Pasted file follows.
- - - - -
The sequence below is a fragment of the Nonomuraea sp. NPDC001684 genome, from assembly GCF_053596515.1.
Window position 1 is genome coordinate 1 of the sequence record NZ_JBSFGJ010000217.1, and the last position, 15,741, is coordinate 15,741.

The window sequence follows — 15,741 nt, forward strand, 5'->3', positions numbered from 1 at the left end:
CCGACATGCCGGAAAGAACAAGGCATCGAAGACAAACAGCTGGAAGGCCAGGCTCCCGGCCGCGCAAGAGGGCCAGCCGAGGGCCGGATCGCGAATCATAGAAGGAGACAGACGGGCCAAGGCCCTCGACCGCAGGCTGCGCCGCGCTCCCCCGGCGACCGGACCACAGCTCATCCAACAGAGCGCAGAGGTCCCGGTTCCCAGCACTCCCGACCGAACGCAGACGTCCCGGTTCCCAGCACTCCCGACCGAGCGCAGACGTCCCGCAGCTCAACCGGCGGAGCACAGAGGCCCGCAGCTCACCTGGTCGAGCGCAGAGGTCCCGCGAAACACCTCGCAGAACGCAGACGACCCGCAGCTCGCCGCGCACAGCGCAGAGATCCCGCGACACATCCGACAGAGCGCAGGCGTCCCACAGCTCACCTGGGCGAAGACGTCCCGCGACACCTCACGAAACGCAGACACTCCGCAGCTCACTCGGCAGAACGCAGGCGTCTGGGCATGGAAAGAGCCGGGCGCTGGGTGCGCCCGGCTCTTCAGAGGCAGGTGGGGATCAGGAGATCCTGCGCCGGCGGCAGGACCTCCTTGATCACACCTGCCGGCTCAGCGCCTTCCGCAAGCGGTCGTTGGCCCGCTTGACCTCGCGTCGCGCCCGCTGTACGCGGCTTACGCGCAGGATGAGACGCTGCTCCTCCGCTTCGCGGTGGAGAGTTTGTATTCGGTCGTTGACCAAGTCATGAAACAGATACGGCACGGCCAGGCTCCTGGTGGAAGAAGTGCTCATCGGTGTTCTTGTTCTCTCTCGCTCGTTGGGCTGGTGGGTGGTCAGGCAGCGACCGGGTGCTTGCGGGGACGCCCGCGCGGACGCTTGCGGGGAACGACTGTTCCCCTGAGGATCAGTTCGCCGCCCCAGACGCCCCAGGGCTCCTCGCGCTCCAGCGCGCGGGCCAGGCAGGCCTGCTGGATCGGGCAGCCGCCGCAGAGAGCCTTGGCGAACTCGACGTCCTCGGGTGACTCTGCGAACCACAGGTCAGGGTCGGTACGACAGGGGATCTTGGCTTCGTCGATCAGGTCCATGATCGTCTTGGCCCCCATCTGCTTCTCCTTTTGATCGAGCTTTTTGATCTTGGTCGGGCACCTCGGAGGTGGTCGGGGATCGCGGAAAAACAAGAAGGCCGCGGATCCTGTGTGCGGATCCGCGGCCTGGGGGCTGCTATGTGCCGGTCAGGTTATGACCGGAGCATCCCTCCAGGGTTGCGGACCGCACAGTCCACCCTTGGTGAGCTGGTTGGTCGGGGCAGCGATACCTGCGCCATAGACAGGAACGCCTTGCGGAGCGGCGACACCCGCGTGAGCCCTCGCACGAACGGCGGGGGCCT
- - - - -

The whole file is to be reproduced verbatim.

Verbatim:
The sequence below is a fragment of the Nonomuraea sp. NPDC001684 genome, from assembly GCF_053596515.1.
Window position 1 is genome coordinate 1 of the sequence record NZ_JBSFGJ010000217.1, and the last position, 15,741, is coordinate 15,741.

The window sequence follows — 15,741 nt, forward strand, 5'->3', positions numbered from 1 at the left end:
CCGACATGCCGGAAAGAACAAGGCATCGAAGACAAACAGCTGGAAGGCCAGGCTCCCGGCCGCGCAAGAGGGCCAGCCGAGGGCCGGATCGCGAATCATAGAAGGAGACAGACGGGCCAAGGCCCTCGACCGCAGGCTGCGCCGCGCTCCCCCGGCGACCGGACCACAGCTCATCCAACAGAGCGCAGAGGTCCCGGTTCCCAGCACTCCCGACCGAACGCAGACGTCCCGGTTCCCAGCACTCCCGACCGAGCGCAGACGTCCCGCAGCTCAACCGGCGGAGCACAGAGGCCCGCAGCTCACCTGGTCGAGCGCAGAGGTCCCGCGAAACACCTCGCAGAACGCAGACGACCCGCAGCTCGCCGCGCACAGCGCAGAGATCCCGCGACACATCCGACAGAGCGCAGGCGTCCCACAGCTCACCTGGGCGAAGACGTCCCGCGACACCTCACGAAACGCAGACACTCCGCAGCTCACTCGGCAGAACGCAGGCGTCTGGGCATGGAAAGAGCCGGGCGCTGGGTGCGCCCGGCTCTTCAGAGGCAGGTGGGGATCAGGAGATCCTGCGCCGGCGGCAGGACCTCCTTGATCACACCTGCCGGCTCAGCGCCTTCCGCAAGCGGTCGTTGGCCCGCTTGACCTCGCGTCGCGCCCGCTGTACGCGGCTTACGCGCAGGATGAGACGCTGCTCCTCCGCTTCGCGGTGGAGAGTTTGTATTCGGTCGTTGACCAAGTCATGAAACAGATACGGCACGGCCAGGCTCCTGGTGGAAGAAGTGCTCATCGGTGTTCTTGTTCTCTCTCGCTCGTTGGGCTGGTGGGTGGTCAGGCAGCGACCGGGTGCTTGCGGGGACGCCCGCGCGGACGCTTGCGGGGAACGACTGTTCCCCTGAGGATCAGTTCGCCGCCCCAGACGCCCCAGGGCTCCTCGCGCTCCAGCGCGCGGGCCAGGCAGGCCTGCTGGATCGGGCAGCCGCCGCAGAGAGCCTTGGCGAACTCGACGTCCTCGGGTGACTCTGCGAACCACAGGTCAGGGTCGGTACGACAGGGGATCTTGGCTTCGTCGATCAGGTCCATGATCGTCTTGGCCCCCATCTGCTTCTCCTTTTGATCGAGCTTTTTGATCTTGGTCGGGCACCTCGGAGGTGGTCGGGGATCGCGGAAAAACAAGAAGGCCGCGGATCCTGTGTGCGGATCCGCGGCCTGGGGGCTGCTATGTGCCGGTCAGGTTATGACCGGAGCATCCCTCCAGGGTTGCGGACCGCACAGTCCACCCTTGGTGAGCTGGTTGGTCGGGGCAGCGATACCTGCGCCATAGACAGGAACGCCTTGCGGAGCGGCGACACCCGCGTGAGCCCTCGCACGAACGGCGGGGGCCT